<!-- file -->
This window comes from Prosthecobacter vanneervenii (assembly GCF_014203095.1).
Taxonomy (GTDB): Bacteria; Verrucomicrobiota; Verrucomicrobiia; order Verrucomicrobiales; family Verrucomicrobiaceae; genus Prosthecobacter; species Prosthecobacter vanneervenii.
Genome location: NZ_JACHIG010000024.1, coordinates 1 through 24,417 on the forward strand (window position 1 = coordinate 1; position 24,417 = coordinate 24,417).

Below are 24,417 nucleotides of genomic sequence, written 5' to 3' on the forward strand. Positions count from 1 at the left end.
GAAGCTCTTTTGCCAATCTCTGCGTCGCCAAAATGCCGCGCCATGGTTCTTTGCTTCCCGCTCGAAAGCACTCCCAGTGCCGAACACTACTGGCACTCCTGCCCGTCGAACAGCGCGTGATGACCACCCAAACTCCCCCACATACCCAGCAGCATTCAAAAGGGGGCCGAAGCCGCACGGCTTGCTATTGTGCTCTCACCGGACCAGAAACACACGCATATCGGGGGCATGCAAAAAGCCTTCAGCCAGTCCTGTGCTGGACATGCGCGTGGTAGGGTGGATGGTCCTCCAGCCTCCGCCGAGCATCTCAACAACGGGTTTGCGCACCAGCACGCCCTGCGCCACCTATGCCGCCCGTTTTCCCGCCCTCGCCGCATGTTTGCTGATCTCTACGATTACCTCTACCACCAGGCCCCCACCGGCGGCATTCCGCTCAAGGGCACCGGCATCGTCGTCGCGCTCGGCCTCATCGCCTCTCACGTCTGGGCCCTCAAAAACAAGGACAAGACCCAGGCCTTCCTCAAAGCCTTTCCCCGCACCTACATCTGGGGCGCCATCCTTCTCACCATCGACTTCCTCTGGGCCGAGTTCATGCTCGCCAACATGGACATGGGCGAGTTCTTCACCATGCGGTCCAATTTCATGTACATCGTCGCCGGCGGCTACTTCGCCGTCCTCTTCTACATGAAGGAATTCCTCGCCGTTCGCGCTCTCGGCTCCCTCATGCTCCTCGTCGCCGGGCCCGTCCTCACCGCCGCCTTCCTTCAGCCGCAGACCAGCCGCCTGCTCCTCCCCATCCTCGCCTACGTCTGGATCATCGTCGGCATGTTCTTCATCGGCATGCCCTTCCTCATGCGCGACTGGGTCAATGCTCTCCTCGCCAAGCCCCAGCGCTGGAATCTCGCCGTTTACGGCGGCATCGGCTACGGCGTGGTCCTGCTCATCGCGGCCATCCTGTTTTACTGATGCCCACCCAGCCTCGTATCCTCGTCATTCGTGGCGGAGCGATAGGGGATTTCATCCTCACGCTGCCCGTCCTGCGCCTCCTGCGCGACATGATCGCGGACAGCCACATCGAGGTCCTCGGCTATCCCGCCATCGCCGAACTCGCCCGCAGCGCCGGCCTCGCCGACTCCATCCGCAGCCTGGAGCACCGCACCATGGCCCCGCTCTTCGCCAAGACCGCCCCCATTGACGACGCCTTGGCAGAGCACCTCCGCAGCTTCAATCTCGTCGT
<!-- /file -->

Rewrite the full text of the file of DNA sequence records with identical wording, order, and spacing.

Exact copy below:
This window comes from Prosthecobacter vanneervenii (assembly GCF_014203095.1).
Taxonomy (GTDB): Bacteria; Verrucomicrobiota; Verrucomicrobiia; order Verrucomicrobiales; family Verrucomicrobiaceae; genus Prosthecobacter; species Prosthecobacter vanneervenii.
Genome location: NZ_JACHIG010000024.1, coordinates 1 through 24,417 on the forward strand (window position 1 = coordinate 1; position 24,417 = coordinate 24,417).

Below are 24,417 nucleotides of genomic sequence, written 5' to 3' on the forward strand. Positions count from 1 at the left end.
GAAGCTCTTTTGCCAATCTCTGCGTCGCCAAAATGCCGCGCCATGGTTCTTTGCTTCCCGCTCGAAAGCACTCCCAGTGCCGAACACTACTGGCACTCCTGCCCGTCGAACAGCGCGTGATGACCACCCAAACTCCCCCACATACCCAGCAGCATTCAAAAGGGGGCCGAAGCCGCACGGCTTGCTATTGTGCTCTCACCGGACCAGAAACACACGCATATCGGGGGCATGCAAAAAGCCTTCAGCCAGTCCTGTGCTGGACATGCGCGTGGTAGGGTGGATGGTCCTCCAGCCTCCGCCGAGCATCTCAACAACGGGTTTGCGCACCAGCACGCCCTGCGCCACCTATGCCGCCCGTTTTCCCGCCCTCGCCGCATGTTTGCTGATCTCTACGATTACCTCTACCACCAGGCCCCCACCGGCGGCATTCCGCTCAAGGGCACCGGCATCGTCGTCGCGCTCGGCCTCATCGCCTCTCACGTCTGGGCCCTCAAAAACAAGGACAAGACCCAGGCCTTCCTCAAAGCCTTTCCCCGCACCTACATCTGGGGCGCCATCCTTCTCACCATCGACTTCCTCTGGGCCGAGTTCATGCTCGCCAACATGGACATGGGCGAGTTCTTCACCATGCGGTCCAATTTCATGTACATCGTCGCCGGCGGCTACTTCGCCGTCCTCTTCTACATGAAGGAATTCCTCGCCGTTCGCGCTCTCGGCTCCCTCATGCTCCTCGTCGCCGGGCCCGTCCTCACCGCCGCCTTCCTTCAGCCGCAGACCAGCCGCCTGCTCCTCCCCATCCTCGCCTACGTCTGGATCATCGTCGGCATGTTCTTCATCGGCATGCCCTTCCTCATGCGCGACTGGGTCAATGCTCTCCTCGCCAAGCCCCAGCGCTGGAATCTCGCCGTTTACGGCGGCATCGGCTACGGCGTGGTCCTGCTCATCGCGGCCATCCTGTTTTACTGATGCCCACCCAGCCTCGTATCCTCGTCATTCGTGGCGGAGCGATAGGGGATTTCATCCTCACGCTGCCCGTCCTGCGCCTCCTGCGCGACATGATCGCGGACAGCCACATCGAGGTCCTCGGCTATCCCGCCATCGCCGAACTCGCCCGCAGCGCCGGCCTCGCCGACTCCATCCGCAGCCTGGAGCACCGCACCATGGCCCCGCTCTTCGCCAAGACCGCCCCCATTGACGACGCCTTGGCAGAGCACCTCCGCAGCTTCAATCTCGTCGT